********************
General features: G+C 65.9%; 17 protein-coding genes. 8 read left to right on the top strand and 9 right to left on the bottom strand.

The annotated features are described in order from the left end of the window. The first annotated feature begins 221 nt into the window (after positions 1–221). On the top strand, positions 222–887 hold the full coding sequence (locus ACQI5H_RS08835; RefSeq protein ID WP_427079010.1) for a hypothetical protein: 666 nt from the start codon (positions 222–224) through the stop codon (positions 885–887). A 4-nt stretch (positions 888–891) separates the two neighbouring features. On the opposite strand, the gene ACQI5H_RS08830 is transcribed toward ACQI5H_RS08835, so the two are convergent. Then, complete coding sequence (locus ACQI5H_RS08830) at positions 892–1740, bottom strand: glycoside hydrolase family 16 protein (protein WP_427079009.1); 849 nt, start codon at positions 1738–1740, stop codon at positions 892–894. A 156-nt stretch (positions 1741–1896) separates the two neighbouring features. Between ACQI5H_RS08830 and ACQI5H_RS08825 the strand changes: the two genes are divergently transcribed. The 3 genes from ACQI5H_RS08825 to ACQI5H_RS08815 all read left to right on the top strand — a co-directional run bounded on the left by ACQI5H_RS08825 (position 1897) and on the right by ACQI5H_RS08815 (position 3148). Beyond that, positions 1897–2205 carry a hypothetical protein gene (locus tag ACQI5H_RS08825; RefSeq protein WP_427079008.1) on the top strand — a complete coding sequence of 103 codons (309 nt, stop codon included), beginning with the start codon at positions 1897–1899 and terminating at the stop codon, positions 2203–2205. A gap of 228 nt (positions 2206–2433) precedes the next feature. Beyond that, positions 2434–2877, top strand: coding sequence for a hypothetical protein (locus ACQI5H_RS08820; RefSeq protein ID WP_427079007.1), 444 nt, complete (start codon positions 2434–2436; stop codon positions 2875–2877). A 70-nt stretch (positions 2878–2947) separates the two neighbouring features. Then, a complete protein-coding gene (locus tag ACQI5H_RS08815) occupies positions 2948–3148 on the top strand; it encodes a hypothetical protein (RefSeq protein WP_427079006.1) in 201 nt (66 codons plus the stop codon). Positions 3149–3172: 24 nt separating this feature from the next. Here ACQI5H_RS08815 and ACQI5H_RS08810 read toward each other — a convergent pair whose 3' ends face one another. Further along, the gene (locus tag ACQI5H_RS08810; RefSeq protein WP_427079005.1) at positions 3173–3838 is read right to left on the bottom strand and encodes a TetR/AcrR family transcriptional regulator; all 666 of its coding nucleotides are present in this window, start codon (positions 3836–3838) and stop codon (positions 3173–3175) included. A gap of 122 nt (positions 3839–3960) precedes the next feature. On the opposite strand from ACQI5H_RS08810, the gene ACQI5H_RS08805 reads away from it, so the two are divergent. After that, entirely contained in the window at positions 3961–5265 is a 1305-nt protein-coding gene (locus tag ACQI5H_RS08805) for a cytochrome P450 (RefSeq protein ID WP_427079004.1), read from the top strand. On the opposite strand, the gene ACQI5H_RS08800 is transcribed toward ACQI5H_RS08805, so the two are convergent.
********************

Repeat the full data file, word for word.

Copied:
General features: G+C 65.9%; 17 protein-coding genes. 8 read left to right on the top strand and 9 right to left on the bottom strand.

The annotated features are described in order from the left end of the window. The first annotated feature begins 221 nt into the window (after positions 1–221). On the top strand, positions 222–887 hold the full coding sequence (locus ACQI5H_RS08835; RefSeq protein ID WP_427079010.1) for a hypothetical protein: 666 nt from the start codon (positions 222–224) through the stop codon (positions 885–887). A 4-nt stretch (positions 888–891) separates the two neighbouring features. On the opposite strand, the gene ACQI5H_RS08830 is transcribed toward ACQI5H_RS08835, so the two are convergent. Then, complete coding sequence (locus ACQI5H_RS08830) at positions 892–1740, bottom strand: glycoside hydrolase family 16 protein (protein WP_427079009.1); 849 nt, start codon at positions 1738–1740, stop codon at positions 892–894. A 156-nt stretch (positions 1741–1896) separates the two neighbouring features. Between ACQI5H_RS08830 and ACQI5H_RS08825 the strand changes: the two genes are divergently transcribed. The 3 genes from ACQI5H_RS08825 to ACQI5H_RS08815 all read left to right on the top strand — a co-directional run bounded on the left by ACQI5H_RS08825 (position 1897) and on the right by ACQI5H_RS08815 (position 3148). Beyond that, positions 1897–2205 carry a hypothetical protein gene (locus tag ACQI5H_RS08825; RefSeq protein WP_427079008.1) on the top strand — a complete coding sequence of 103 codons (309 nt, stop codon included), beginning with the start codon at positions 1897–1899 and terminating at the stop codon, positions 2203–2205. A gap of 228 nt (positions 2206–2433) precedes the next feature. Beyond that, positions 2434–2877, top strand: coding sequence for a hypothetical protein (locus ACQI5H_RS08820; RefSeq protein ID WP_427079007.1), 444 nt, complete (start codon positions 2434–2436; stop codon positions 2875–2877). A 70-nt stretch (positions 2878–2947) separates the two neighbouring features. Then, a complete protein-coding gene (locus tag ACQI5H_RS08815) occupies positions 2948–3148 on the top strand; it encodes a hypothetical protein (RefSeq protein WP_427079006.1) in 201 nt (66 codons plus the stop codon). Positions 3149–3172: 24 nt separating this feature from the next. Here ACQI5H_RS08815 and ACQI5H_RS08810 read toward each other — a convergent pair whose 3' ends face one another. Further along, the gene (locus tag ACQI5H_RS08810; RefSeq protein WP_427079005.1) at positions 3173–3838 is read right to left on the bottom strand and encodes a TetR/AcrR family transcriptional regulator; all 666 of its coding nucleotides are present in this window, start codon (positions 3836–3838) and stop codon (positions 3173–3175) included. A gap of 122 nt (positions 3839–3960) precedes the next feature. On the opposite strand from ACQI5H_RS08810, the gene ACQI5H_RS08805 reads away from it, so the two are divergent. After that, entirely contained in the window at positions 3961–5265 is a 1305-nt protein-coding gene (locus tag ACQI5H_RS08805) for a cytochrome P450 (RefSeq protein ID WP_427079004.1), read from the top strand. On the opposite strand, the gene ACQI5H_RS08800 is transcribed toward ACQI5H_RS08805, so the two are convergent.